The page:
Wednesday, April 13, 2022

Actors in uncredited bit parts in The Street of Forgotten Men, part 1 Anita Louise

On May 10th, the San Francisco Silent Film Festival will screen its new restoration of Herbert Brenon's The Street of Forgotten Men - Louise Brooks' little seen first film. More information about that special event can be found HERE

This month, and ahead of that special event, I am running excerpts from my forthcoming book, The Street of Forgotten Men, from Story to Screen and Beyond, which I expect will be published later this year. 

This excerpt is the first of four focusing on some of the actors who had uncredited bit parts in The Street of Forgotten Men. There are many, in fact. The scenes inside the saloon, for example, are crowded with extras - most all of whom are likely to remain anonymous. However, the bartender is the stage and film actor Riley Hatch (1962-1925). He died just a month after The Street of Forgotten Men was released.

The first uncredited actor profiled is Anita Louise (1915-1970, born Anita Louise Fremault), who at the age of 10 reportedly played a flower girl in the film. (I can't trace the origins of this claim, except that it shows up on IMDb and Wikipedia, etc.... Does anyone know anything more about this supposed credit?) The screen grab shown below, which depicts the wedding seen at the end of the 1925 film, includes the only two girls seen in the surviving footage. I am assuming Louise is one of them, perhaps the girl to the left? Or are they too young?

Although I haven't been able to find any contemporaneous mention of Anita Louise appearing in The Street of Forgotten Men, I have come across a couple of images of the child actress from around the time; does either of the flower girls in the screen grab above resemble little Anita, as shown below? Possibly. [I would appreciate hearing from anyone who might have any information which would help confirm or deny Anita Louise's role in The Street of Forgotten Men.]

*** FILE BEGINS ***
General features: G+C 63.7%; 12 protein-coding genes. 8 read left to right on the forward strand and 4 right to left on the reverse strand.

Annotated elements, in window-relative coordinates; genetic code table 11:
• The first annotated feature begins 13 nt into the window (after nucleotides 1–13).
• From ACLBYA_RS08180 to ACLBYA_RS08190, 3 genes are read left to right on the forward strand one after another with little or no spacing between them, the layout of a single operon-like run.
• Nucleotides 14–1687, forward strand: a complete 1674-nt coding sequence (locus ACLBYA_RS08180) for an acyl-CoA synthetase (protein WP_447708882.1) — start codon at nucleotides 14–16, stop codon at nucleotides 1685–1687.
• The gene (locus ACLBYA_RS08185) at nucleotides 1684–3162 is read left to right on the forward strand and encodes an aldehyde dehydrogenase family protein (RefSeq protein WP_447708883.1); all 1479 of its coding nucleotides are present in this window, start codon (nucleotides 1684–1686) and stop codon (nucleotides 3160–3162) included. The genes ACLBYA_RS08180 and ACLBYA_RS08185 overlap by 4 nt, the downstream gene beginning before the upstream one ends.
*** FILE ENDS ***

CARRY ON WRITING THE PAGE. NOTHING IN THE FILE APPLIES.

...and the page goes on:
Anita Louise in 1924, and in an Edison film in 1927

By the time she appeared in The Street of Forgotten Men, Anita Louise was already something of an experienced actress. She had made her Broadway debut at age seven. And soon, she was appearing in films; also at age seven, she had an uncredited bit part in the film Down to the Sea in Ships (1922), which includes aspiring teenage actress Clara Bow. Louise made her credited screen debut at age nine in The Sixth Commandment (1924), which featured Street star Neil Hamilton, followed by uncredited or small parts in F.W. Murnau’s 4 Devils (1928) and the Garbo-Gilbert film, A Women of Affairs (1928).


        The film referred in this clipping, "The Children," was re-titled The Marriage Playground.

Noted for her delicate features and blonde hair, Louise was named a WAMPAS Baby Star in 1931. In his book, Hollywood Players: The Thirties, James Robert Parish writes "Artist McClelland Barclay described Anita Louise as 'a piece of Dresden china and probably the most beautiful woman in the movies.' No overstatement! — she looked like a model for the angelic figures in Renaissance paintings. There was about her a cool detachment and an unearthly radiance that constantly evoked the comment that she was the most ethereal ingenue in pictures."

Her best known films from the 1930s include The Florodora Girl (1930), Our Betters (1933), Madame Du Barry (1934), A Midsummer Night's Dream (1935), The Story of Louis Pasteur (1935), Anthony Adverse (1936), Marie Antoinette (1938), and The Little Princess (1939). She was also featured in Harmon of Michigan (1941).

By the early 1940s, her career started to slow, but revived somewhat in the 1950s and 1960s with appearances on television in The Loretta Young Show (1953), Ethel Barrymore Theater (1956), My Friend Flicka (1956-1957, as the gentle mother), and Playhouse 90 (1957). Her last TV appearances were in Mannix (1969) and Mod Squad (1970). Louise has a star on the Hollywood Walk of Fame ( at 6801 Hollywood Boulevard) in recognition of her contribution to Motion Pictures.

Anita Louise in 1931



  1. I greatly enjoyed your write-up on Anita Louise -- I've never read anything about her, and I had no idea she'd been in films so long. I will look for her star when I go to L.A.!


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